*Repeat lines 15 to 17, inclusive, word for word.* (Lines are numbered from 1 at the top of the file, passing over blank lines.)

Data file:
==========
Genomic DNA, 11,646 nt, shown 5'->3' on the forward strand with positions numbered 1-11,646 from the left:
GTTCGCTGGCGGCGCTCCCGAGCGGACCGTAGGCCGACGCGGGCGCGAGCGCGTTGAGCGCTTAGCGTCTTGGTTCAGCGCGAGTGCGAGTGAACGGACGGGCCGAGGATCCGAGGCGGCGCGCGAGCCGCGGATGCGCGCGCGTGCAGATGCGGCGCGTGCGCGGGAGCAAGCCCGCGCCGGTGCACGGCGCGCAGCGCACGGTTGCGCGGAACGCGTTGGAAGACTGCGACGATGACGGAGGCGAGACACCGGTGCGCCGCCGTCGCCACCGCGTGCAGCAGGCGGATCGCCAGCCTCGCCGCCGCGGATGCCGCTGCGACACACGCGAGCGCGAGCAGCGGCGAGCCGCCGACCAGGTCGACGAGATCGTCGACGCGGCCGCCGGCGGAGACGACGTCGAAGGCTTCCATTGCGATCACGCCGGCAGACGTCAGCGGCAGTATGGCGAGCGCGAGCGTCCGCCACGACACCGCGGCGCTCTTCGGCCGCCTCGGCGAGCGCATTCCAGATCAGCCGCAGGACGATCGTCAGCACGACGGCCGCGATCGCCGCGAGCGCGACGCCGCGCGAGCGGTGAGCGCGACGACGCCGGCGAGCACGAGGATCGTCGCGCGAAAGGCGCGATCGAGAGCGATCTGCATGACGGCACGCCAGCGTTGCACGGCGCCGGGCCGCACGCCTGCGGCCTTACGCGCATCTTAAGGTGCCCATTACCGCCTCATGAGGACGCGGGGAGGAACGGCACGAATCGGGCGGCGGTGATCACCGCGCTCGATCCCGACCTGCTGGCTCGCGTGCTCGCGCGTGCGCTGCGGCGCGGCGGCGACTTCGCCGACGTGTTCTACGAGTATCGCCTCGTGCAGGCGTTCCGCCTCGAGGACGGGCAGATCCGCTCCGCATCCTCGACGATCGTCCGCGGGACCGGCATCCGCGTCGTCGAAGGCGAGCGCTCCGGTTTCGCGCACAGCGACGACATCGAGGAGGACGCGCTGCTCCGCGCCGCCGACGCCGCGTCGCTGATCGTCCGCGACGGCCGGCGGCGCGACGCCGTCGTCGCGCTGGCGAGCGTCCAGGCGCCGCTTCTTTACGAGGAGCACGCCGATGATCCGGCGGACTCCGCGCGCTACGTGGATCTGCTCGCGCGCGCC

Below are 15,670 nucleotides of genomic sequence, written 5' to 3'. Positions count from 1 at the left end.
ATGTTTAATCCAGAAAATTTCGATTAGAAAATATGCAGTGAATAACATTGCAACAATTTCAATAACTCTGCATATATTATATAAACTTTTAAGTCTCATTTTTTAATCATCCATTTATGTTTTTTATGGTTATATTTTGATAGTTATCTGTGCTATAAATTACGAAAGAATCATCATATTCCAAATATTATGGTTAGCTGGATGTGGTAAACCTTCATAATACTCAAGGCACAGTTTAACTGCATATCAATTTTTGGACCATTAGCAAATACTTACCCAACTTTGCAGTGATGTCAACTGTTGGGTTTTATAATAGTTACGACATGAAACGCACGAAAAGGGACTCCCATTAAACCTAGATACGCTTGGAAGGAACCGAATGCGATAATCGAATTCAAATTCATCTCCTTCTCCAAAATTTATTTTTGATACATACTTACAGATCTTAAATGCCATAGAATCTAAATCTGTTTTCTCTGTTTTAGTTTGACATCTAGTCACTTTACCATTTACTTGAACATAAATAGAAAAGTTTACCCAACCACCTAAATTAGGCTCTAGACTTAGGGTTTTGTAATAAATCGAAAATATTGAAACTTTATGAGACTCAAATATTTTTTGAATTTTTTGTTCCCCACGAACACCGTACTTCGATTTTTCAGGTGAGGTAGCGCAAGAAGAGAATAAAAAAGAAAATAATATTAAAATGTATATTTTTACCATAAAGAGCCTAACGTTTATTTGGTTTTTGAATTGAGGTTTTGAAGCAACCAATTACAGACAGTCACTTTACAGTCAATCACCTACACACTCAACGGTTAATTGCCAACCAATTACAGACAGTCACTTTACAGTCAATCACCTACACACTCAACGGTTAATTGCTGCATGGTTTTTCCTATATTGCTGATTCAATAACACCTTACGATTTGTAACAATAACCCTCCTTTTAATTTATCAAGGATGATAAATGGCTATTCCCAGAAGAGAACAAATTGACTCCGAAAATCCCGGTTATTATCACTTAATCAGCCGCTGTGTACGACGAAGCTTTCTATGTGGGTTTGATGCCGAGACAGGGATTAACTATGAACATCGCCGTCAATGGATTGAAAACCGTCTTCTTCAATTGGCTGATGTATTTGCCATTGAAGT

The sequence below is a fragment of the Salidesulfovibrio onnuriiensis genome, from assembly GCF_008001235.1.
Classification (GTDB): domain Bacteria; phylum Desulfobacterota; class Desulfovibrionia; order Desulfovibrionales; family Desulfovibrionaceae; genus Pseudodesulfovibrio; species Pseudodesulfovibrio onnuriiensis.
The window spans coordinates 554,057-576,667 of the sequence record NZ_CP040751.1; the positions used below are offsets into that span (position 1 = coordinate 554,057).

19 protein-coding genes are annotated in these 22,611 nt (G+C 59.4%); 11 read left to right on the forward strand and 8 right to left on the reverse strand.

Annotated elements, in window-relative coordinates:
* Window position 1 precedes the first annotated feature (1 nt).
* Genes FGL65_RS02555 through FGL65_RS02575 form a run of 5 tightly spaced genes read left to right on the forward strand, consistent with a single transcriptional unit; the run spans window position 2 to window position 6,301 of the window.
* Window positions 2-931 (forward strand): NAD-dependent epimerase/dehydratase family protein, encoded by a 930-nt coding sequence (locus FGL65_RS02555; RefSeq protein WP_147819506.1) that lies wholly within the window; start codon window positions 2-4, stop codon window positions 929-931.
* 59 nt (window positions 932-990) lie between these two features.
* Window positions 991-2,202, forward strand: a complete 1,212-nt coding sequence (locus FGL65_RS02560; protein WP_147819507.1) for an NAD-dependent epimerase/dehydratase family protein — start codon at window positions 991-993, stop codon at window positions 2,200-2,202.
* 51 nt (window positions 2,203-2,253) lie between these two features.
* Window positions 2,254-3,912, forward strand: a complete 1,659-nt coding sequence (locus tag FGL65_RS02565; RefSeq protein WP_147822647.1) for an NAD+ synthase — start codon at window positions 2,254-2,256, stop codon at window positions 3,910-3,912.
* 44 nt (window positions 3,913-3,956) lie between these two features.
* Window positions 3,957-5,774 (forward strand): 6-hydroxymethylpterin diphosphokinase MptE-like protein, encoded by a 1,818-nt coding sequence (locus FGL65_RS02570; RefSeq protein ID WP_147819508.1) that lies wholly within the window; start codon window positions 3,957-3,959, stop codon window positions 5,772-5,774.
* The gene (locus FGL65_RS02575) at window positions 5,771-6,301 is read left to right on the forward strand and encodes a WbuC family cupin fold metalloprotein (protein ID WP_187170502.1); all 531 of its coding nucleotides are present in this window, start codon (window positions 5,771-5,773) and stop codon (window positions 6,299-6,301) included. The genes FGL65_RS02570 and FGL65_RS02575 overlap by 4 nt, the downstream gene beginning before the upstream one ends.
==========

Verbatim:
* 51 nt (window positions 2,203-2,253) lie between these two features.
* Window positions 2,254-3,912, forward strand: a complete 1,659-nt coding sequence (locus tag FGL65_RS02565; RefSeq protein WP_147822647.1) for an NAD+ synthase — start codon at window positions 2,254-2,256, stop codon at window positions 3,910-3,912.
* 44 nt (window positions 3,913-3,956) lie between these two features.